The Peru Support Group feels that the re-opening of the case against the 35 environmental and human rights activists and local politicians from the Piura region, together with government approval of additional concessions to the mining company show a worrying level of hostility by certain State institutions and apparent disregard by the Peruvian government for the concerns of the local population and indeed to the whole issue of regional development. Despite the Company’s assurances that the newly approved buffer zone “ensures contained natural resources and the environment will be respected in accordance with company policy”, the size of the proposed mining area presents real social, developmental and environmental concerns not only in Peru, but perhaps also in neighbouring Ecuador.
The Peru Support Group (PSG) was established in 1983 to campaign in the UK for the rights of Peruvian people, particularly the most vulnerable, and to support them in becoming more effective participants in the development of their country. It has campaigned on human rights issues.
Monterrico Metals was incorporated in the UK and is a publicly traded company with corporate headquarters in Hong Kong, and principal operations in Peru. Minera Río Blanco Copper (formerly known as Minera Majaz) is the company’s Peruvian subsidiary. On April 27th 2007, a Chinese consortium, Xiamen Zijin Tongguan Development Co. Ltd, acquired an 89.9% share in Monterrico. Some 10% of Zijin’s shares remain listed on the UK’s Alternative Investment Market (AIM), a junior market that provides trading facilities for shares of smaller companies.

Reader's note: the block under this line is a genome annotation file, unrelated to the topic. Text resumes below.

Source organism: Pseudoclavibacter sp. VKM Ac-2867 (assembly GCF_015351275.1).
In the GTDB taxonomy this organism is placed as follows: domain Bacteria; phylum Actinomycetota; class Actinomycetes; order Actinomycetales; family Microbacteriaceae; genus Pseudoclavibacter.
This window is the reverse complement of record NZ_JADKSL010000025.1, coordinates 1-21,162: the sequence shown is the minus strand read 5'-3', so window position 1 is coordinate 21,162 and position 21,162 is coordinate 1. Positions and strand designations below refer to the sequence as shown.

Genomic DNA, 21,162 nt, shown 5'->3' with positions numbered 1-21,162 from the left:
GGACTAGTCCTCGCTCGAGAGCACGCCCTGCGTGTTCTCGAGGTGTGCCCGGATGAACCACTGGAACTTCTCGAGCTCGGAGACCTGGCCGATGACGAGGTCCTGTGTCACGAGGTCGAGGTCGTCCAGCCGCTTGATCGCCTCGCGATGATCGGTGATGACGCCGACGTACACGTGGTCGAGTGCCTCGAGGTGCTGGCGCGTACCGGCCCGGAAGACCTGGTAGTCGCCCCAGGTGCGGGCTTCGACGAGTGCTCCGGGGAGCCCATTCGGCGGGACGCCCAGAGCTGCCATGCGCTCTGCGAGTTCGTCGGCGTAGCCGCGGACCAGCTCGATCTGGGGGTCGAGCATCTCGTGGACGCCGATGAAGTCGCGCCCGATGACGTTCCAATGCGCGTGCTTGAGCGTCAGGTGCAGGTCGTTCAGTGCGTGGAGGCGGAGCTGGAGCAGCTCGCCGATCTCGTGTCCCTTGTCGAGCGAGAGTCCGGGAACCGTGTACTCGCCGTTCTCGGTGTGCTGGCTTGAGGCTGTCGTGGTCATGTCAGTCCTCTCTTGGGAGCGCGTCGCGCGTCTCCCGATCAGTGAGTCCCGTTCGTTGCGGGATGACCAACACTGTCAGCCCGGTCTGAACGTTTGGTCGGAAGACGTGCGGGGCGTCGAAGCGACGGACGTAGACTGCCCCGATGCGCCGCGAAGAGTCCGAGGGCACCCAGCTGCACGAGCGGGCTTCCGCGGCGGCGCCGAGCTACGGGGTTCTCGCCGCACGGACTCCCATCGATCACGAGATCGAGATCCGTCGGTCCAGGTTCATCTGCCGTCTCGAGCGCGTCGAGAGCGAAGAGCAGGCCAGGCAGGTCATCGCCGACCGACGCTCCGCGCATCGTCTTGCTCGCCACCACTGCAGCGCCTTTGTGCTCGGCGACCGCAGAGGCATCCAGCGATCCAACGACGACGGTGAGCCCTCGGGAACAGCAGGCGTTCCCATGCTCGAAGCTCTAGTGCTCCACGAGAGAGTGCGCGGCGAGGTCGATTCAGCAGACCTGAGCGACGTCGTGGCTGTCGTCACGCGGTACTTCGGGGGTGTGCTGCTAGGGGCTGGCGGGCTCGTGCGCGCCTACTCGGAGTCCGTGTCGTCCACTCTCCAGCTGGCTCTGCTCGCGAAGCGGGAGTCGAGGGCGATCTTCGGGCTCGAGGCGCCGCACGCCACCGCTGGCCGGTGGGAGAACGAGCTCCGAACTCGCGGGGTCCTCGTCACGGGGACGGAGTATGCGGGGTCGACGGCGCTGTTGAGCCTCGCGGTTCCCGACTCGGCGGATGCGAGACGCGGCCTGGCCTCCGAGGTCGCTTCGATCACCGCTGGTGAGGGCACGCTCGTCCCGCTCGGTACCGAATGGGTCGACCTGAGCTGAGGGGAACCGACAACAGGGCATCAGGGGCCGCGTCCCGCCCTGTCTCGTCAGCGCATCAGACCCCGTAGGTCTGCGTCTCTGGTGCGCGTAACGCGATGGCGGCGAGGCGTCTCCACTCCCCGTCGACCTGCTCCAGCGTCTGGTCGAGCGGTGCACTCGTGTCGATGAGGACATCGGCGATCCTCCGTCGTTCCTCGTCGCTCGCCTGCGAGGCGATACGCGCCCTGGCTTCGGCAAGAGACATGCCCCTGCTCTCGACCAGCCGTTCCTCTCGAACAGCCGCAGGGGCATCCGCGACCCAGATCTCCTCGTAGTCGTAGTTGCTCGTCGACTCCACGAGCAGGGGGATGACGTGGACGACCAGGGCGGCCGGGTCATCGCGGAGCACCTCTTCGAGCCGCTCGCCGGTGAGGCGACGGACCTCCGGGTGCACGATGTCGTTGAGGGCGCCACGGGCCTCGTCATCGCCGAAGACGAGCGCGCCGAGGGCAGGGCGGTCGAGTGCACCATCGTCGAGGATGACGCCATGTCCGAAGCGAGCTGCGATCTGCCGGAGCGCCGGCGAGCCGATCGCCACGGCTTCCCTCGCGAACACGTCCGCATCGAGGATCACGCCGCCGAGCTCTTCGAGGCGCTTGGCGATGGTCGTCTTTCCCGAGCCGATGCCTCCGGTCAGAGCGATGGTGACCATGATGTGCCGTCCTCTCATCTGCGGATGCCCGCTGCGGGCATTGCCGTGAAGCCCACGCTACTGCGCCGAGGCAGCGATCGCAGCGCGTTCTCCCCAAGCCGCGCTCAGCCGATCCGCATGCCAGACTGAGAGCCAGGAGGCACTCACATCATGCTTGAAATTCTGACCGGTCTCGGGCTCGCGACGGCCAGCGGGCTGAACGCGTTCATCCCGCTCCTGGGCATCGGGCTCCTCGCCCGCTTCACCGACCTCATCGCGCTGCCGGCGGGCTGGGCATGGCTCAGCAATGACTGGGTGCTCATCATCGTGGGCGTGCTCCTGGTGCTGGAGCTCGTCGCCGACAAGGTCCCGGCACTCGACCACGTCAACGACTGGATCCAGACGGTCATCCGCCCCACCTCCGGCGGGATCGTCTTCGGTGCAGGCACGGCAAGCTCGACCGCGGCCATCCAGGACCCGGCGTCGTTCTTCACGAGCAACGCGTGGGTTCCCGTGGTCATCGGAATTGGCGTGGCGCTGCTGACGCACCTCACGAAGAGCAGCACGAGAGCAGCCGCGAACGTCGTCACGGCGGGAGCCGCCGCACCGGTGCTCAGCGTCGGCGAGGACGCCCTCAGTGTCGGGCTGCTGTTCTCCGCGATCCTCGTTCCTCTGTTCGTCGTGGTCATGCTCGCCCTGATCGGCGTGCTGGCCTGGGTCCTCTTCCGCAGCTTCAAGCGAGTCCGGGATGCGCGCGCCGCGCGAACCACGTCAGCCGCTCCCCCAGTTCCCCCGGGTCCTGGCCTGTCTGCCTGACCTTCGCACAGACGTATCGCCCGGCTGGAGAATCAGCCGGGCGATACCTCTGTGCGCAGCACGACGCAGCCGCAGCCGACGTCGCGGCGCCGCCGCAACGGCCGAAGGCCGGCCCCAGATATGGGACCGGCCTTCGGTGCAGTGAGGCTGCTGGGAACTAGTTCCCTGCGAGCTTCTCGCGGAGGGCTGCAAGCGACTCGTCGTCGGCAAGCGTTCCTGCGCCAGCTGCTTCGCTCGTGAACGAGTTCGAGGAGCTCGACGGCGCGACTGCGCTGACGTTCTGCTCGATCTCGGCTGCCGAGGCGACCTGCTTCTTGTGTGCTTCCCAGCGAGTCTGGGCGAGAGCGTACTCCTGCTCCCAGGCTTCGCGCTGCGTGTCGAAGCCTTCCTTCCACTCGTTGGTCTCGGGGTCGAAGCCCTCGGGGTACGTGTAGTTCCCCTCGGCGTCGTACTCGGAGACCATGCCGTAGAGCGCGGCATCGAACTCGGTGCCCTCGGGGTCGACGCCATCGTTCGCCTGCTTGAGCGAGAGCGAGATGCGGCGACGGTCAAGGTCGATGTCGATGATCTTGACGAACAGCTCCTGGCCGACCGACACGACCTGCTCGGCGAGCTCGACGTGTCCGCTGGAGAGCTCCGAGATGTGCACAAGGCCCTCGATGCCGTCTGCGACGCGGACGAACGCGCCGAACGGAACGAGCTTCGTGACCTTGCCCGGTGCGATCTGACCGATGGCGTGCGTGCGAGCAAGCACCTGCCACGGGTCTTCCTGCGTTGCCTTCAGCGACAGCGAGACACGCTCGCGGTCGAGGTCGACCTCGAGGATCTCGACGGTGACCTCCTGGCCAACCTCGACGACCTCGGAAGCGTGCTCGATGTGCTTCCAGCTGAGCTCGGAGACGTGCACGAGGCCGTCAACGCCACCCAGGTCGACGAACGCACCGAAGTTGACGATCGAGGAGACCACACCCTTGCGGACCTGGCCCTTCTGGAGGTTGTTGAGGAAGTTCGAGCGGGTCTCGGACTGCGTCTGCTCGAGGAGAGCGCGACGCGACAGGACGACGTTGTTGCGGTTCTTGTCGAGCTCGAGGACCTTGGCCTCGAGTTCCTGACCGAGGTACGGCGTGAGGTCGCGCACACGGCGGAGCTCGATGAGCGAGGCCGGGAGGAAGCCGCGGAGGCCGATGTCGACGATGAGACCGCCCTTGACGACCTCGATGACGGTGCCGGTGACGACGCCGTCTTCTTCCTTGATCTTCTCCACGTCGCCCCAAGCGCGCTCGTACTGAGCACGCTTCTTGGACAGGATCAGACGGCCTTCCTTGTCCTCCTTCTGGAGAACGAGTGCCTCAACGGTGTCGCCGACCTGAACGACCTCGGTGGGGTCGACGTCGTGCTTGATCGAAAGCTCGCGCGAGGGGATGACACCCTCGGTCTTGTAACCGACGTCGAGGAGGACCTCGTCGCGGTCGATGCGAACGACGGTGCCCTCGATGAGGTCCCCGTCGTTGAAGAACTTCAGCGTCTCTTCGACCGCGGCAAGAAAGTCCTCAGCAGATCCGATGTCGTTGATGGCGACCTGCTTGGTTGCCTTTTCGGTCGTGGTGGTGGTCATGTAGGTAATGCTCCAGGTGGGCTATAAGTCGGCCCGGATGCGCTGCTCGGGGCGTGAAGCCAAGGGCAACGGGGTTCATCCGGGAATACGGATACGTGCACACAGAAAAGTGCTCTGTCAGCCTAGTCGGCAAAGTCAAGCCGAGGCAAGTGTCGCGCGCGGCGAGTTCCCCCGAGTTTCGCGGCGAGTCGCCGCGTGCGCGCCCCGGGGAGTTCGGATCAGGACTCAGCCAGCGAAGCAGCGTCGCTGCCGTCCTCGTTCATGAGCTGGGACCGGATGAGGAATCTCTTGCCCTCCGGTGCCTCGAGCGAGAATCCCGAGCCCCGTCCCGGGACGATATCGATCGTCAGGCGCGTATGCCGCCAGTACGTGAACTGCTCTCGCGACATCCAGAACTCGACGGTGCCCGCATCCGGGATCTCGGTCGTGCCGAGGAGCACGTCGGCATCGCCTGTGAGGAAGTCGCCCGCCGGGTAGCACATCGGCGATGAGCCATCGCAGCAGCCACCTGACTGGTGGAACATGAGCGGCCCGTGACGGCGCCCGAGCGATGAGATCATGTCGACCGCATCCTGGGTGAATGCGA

DIRCOTE (Dirección Contra el Terrorismo or Counter-Terrorism Directorate) is the branch of the National Police of Peru that is responsible for Peru’s anti-terrorist law enforcement efforts. It emerged in 1983 as the result of government measures to stop increasing terrorist activities (mainly from guerrilla groups, but also from paramilitary groups). The first name was Dirección Regional Contra el Terrorismo, then it changed its name to Dirección Nacional Contra el Terrorismo (DINCOTE) and finally Dirección Contra el Terrorismo, as it is known today (
Contact: Peru Support Group